Diane Bailey, Senior Scientist, San Francisco

TruckPollution_UNECE.jpgA couple things about diesel truck pollution: there’s still a lot of it in California, truck drivers are suffering from it, and most truck owners oppose rolling back the statewide truck clean-up rule.  These facts have been obscured by all the fumes emanating from a tiny but vocal minority of trucktivists who want to do away with the Air Resources Board measure curbing diesel pollution from trucksARB will consider allowing some additional delays to their statewide diesel truck and bus rule adopted six years ago.

The diesel truck rule was already delayed in 2010 in response to the recession, but it remains a pillar of public health, cutting toxic diesel soot from the state’s largest source by 80 percent.  When the rule is fully implemented, a total of 3,500 premature deaths will have been avoided, along with relief to thousands of families in high truck traffic areas, who are suffering from asthma rates that are twice as high as other areas.

While we’ve seen a lot of improvement in air quality over the past decade with many diesel clean-up regulations phasing in, thousands of polluting trucks remain on the road.  Diesel trucks are still the largest source of nitrogen oxide pollution in California, which contributes to smog and soot, and they emit more fine particulate soot directly than all of the cars on the road.  

The drivers of these trucks are on the front lines of exposure to diesel soot.  A 2007 NRDC study placing air monitors in the cabs of trucks, showed that drivers are exposed to increased diesel soot and health risks of roughly four times the average levels in urban areas.  While many drivers may feel fine in the short term, their lung and heart health is impacted in the long run, potentially leading to debilitating illnesses and shortening their lives.  (See this summary of the health impacts associated with diesel soot and fine particulate pollution)diesel_smokingtruck.jpg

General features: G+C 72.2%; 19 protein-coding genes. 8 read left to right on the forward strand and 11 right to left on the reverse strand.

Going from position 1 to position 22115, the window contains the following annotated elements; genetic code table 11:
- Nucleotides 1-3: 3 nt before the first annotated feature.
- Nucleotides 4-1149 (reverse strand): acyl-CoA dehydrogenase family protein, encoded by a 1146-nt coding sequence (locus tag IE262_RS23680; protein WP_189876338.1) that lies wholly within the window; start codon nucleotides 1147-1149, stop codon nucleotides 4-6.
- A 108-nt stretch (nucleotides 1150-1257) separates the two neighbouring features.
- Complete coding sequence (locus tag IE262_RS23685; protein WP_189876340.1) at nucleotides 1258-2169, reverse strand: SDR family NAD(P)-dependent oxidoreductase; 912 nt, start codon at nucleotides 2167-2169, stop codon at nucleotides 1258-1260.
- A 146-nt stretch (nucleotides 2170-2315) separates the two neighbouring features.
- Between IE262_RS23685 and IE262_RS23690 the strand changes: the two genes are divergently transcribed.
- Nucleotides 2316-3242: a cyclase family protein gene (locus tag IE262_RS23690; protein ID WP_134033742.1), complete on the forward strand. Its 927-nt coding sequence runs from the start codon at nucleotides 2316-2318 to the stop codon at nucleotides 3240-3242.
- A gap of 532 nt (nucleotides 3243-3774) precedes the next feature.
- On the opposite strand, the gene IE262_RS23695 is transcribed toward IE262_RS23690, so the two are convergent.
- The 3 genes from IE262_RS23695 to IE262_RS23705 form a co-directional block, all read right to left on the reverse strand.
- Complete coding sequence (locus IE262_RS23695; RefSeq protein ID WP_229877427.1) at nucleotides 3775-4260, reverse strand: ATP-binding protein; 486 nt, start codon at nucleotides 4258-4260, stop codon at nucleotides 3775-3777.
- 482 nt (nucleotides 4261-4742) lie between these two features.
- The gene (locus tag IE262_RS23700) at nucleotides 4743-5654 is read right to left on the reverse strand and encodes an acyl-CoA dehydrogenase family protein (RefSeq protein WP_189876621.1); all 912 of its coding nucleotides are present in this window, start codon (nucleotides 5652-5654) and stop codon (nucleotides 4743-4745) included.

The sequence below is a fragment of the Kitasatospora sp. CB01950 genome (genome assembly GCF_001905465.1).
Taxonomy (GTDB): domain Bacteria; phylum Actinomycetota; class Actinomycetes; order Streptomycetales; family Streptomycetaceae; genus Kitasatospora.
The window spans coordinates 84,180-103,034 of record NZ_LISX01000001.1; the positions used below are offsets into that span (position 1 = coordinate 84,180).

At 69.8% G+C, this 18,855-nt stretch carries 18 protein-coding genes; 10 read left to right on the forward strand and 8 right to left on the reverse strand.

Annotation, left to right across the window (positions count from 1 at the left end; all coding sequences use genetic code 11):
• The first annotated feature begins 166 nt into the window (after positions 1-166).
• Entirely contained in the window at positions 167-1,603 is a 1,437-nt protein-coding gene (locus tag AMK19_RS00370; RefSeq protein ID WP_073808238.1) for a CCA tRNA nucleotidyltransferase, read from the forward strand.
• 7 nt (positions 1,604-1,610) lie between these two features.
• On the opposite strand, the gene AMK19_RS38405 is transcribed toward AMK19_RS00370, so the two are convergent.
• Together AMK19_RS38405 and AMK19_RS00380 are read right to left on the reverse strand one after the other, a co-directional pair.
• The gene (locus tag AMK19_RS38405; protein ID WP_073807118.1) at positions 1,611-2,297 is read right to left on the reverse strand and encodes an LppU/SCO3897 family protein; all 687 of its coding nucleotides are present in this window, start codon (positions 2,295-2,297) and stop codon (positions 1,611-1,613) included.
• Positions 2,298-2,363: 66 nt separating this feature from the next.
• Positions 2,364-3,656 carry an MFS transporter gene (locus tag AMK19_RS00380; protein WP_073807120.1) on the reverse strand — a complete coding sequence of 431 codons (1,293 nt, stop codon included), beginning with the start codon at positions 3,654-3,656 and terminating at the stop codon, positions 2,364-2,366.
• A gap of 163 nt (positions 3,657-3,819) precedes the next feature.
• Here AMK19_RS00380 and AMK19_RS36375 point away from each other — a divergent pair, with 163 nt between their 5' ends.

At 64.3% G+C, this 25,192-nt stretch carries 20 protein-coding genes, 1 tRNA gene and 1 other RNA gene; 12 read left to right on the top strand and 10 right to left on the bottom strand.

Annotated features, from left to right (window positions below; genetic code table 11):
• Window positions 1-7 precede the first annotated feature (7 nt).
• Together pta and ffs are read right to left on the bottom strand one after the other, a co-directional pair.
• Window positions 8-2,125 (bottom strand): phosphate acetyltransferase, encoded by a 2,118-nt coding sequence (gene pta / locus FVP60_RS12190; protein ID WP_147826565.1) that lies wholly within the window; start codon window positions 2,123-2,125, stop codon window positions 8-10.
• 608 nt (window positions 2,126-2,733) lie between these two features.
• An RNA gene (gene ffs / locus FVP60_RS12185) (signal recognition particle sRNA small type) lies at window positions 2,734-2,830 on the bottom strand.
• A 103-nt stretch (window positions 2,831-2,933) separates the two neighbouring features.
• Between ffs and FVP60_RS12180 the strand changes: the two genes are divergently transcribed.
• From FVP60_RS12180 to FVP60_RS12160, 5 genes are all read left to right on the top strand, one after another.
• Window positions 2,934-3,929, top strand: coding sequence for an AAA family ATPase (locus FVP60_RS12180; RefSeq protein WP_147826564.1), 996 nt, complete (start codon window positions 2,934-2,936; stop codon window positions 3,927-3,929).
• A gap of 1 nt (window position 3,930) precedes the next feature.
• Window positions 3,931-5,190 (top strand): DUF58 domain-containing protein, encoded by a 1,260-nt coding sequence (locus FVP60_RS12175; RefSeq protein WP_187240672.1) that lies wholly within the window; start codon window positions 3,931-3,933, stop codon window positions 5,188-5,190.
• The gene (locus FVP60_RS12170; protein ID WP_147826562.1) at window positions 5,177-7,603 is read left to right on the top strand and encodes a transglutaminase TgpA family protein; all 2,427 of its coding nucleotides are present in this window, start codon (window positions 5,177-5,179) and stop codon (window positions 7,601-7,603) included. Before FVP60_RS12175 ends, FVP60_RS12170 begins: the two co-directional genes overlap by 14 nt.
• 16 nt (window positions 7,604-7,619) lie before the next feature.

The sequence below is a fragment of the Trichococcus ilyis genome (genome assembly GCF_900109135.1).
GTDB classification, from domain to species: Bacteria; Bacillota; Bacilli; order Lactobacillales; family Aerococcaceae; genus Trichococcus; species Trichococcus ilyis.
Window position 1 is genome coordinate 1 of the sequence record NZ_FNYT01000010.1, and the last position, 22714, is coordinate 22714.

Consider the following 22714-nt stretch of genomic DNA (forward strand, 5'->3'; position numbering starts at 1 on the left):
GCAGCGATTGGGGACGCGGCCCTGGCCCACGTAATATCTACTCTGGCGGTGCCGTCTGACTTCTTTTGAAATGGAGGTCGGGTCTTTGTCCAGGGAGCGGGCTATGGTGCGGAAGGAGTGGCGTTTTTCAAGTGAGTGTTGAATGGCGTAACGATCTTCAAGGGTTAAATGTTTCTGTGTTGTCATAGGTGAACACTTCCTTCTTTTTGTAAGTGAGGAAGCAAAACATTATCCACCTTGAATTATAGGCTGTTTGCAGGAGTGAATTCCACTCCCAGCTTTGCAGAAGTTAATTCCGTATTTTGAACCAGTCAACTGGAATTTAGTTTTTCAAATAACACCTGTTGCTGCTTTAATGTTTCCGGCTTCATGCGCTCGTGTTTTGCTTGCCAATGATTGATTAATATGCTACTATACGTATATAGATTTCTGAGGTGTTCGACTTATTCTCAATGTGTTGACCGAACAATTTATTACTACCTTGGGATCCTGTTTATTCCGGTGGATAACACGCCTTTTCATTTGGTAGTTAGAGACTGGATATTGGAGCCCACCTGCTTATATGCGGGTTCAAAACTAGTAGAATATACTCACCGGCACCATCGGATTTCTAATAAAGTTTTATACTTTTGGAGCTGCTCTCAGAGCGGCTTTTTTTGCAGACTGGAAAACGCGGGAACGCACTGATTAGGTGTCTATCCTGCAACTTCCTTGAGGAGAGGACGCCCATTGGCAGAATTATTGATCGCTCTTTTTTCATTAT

We often talk about safeguarding the communities most impacted by diesel pollution. This remains a priority, but we need to recognize the drivers as part of those communities.   Cleaning up tailpipe emissions from trucks shouldn’t pit drivers against residents.  In fact, the vast majority of truck owners in California – at least 85 percent – are estimated to be in compliance with the truck rule. These owners have already made investments to clean up over 140,000 trucks and would be at an unfair disadvantage if the rule was weakened. This is why the California Trucking Association, which represents 2,000 companies, strongly opposes any roll backs to the rule. 

Various studies have shown key pollutants cut in half in recent years in some of the most polluted areas of the state (see here for example). While we celebrate these improvements, we need to stay on track to eliminate diesel pollution as quickly as possible, given the terrible health toll that it takes.  Our work is only halfway done.  If a cigarette was cut in half, smoking it would remain harmful to your health.   ARB should continue working to clear all the smoke, including diesel smoke, by moving forward with a strong diesel truck rule until every last tailpipe is cleaned up.